This dispatch comes to you at an auspicious time, the Winter Solstice, described by my Solstice-born friend and songspinner, Pauline LeBel, as a time when “the womb of darkness reaches its fullness…when we rest, when our dreams are seeded, when we ready ourselves for the lengthening days.”
Traditionally this is a time when we make resolutions for the coming year – to get fit, get out of debt, quit smoking, finish the manuscript, learn Spanish, etc. Such resolutions have a notoriously poor success rate – 10% according to one source. (That’s probably a generous estimate.) And yet year after year, many of us keep making them, hoping that this time the outcome will be different. But as Einstein has said, insanity is “doing the same thing over and over, expecting different results.”
Maybe it’s not a fatal character flaw that prevents us from keeping these promises to ourselves. The calendar is after all a human creation, not a natural one. Maybe Jose Arguelles, author of the international bestseller, The Mayan Factor, is right when he says, “It is largely dissynchronous timing standards that have kept human beings off-balance and alienated from the natural cycles of the Earth they inhabit.”
What if we were to attune to the darkness of this time of year instead? What if we were to heed these words of the essayist, Barry Lopez, author of Arctic Dreams: “real beauty is so deep you have to move into darkness to understand it”? What if we were to follow the example of David Whyte, as expressed in his poem, The Willingness to Rest:
In my tiredness
and willingness to rest
I slipped so far down
I felt the earth
and knew me once again.
Perhaps instead of soldiering on and doggedly resolving to better ourselves in the coming year, we need to allow our emerging self to meet us in the sweet darkness of these winter days and nights, and to whisper its secrets.
the dark buds of dreams
In the center
of every petal
is a letter
(from “Dreams” by Mary Oliver)
As this year ends and the new year dawns, hold this question in your heart: “What is my dream?” Maybe you have several of them. Allow them to emerge out of the bounds of time. Take note of them as they occur to you.
Pay attention to your dreams on these long winter nights. They have more potency now than at other times of the year. Write them down if you can.
And in the coming days, when you have some moments alone, you may want to try this Eric Maisel exercise that I adapted from his book, Fearless Creating:
Light a candle and sit quietly. Have paper and pen and/or a musical instrument close at hand.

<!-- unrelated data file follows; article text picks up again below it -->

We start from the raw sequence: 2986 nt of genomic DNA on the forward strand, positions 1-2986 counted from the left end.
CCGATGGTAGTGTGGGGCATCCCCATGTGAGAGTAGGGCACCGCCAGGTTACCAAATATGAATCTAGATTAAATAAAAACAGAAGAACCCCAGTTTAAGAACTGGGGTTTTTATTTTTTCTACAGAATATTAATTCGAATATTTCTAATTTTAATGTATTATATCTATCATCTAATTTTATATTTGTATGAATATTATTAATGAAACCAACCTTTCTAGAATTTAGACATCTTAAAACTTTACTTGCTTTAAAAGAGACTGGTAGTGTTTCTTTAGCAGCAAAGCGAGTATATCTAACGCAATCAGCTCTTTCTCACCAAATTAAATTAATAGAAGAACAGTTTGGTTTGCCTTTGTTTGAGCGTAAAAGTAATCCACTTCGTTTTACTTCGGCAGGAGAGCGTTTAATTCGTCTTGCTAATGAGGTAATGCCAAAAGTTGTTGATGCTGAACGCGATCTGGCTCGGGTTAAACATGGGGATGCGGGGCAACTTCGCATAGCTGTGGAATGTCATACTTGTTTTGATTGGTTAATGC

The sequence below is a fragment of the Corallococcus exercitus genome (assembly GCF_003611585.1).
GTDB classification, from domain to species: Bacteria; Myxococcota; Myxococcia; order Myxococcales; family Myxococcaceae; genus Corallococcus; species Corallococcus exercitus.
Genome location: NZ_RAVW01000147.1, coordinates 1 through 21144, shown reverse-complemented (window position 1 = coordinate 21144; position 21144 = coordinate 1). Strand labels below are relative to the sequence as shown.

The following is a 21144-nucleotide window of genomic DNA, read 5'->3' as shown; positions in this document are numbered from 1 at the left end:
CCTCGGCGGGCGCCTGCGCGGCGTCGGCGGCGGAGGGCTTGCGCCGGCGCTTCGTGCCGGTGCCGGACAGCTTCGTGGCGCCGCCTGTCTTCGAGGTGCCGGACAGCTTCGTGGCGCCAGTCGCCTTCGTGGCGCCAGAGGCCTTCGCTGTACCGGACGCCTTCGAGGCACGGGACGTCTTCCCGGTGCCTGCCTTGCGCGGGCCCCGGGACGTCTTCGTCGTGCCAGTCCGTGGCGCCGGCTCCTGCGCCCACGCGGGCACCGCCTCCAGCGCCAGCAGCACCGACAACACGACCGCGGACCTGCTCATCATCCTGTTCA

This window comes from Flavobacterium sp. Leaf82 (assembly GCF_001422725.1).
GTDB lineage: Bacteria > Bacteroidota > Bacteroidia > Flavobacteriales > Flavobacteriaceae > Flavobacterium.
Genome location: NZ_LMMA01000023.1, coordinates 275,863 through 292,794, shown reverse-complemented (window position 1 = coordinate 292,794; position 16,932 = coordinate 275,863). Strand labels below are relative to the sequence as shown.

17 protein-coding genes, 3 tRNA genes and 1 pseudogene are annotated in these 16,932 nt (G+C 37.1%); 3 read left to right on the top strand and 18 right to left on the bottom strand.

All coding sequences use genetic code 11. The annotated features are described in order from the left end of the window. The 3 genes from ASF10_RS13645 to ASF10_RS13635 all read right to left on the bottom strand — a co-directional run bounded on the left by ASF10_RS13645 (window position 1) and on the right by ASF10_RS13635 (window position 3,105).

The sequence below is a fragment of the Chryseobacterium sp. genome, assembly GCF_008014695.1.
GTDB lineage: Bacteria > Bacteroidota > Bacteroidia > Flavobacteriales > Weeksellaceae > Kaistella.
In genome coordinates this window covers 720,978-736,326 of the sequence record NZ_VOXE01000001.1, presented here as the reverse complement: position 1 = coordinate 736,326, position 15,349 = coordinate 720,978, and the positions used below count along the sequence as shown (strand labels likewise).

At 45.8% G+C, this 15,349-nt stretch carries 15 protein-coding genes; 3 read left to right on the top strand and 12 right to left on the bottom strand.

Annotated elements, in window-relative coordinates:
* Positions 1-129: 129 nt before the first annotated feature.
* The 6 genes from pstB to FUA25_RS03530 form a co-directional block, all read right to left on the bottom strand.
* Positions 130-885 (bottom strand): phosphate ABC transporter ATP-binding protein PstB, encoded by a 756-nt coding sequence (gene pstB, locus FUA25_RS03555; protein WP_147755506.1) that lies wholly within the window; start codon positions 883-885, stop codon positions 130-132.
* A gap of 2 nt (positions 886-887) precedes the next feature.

Attend to your breathing without trying to change it. When your mind starts its inevitable ranting, gently tell it to “Hush” as you would a restless child. As the thoughts keep recurring, keep hushing them. The intent is to descend to the place of no thought. This may take time. Be patient.
When you’re as quiet as you can be, gently say, “Deeper” and wait. As you feel your breathing deepen, go silently into the darkness. Be as still as you can be.
Pay attention to what comes to you – images, words, gestures, melodies… Gently hold these messages until they begin to come into focus.
When you feel ready, write, draw, play, or dance these images, words, phrases in whatever way feels natural to you.
Be patient with yourself. The silence may not come at all. You might not get a single idea – this time. It’s not about doing it right. The effort alone is a balm for the soul.
In the coming year, beginning on January 26, I am offering a series of Wednesday evening workshops, “Stoking Your Creative Fire,” to support the kind of creativity that gives your life significance, richness, and intentionality. It is for artists or would-be artists of every description who wish to create more authentically, more frequently, more deeply. Or for anyone who wants to live with greater, passion, and joy. Be prepared to encounter your deepest yearnings and to discover practical ways to make them a reality. Discover how you might have sabotaged your creative intentions in the past, and learn tools and approaches to advance them instead.
For those of you living in the Vancouver area or close by, “Stoking Your Creative Fire” could be your chance to give form to those dreams that beckon to you in these dark winter days and nights.
For information, email me at firstname.lastname@example.org.
“Each person has access to a rich creative world that demands expression. Without it, life becomes a single note longing for its melody.”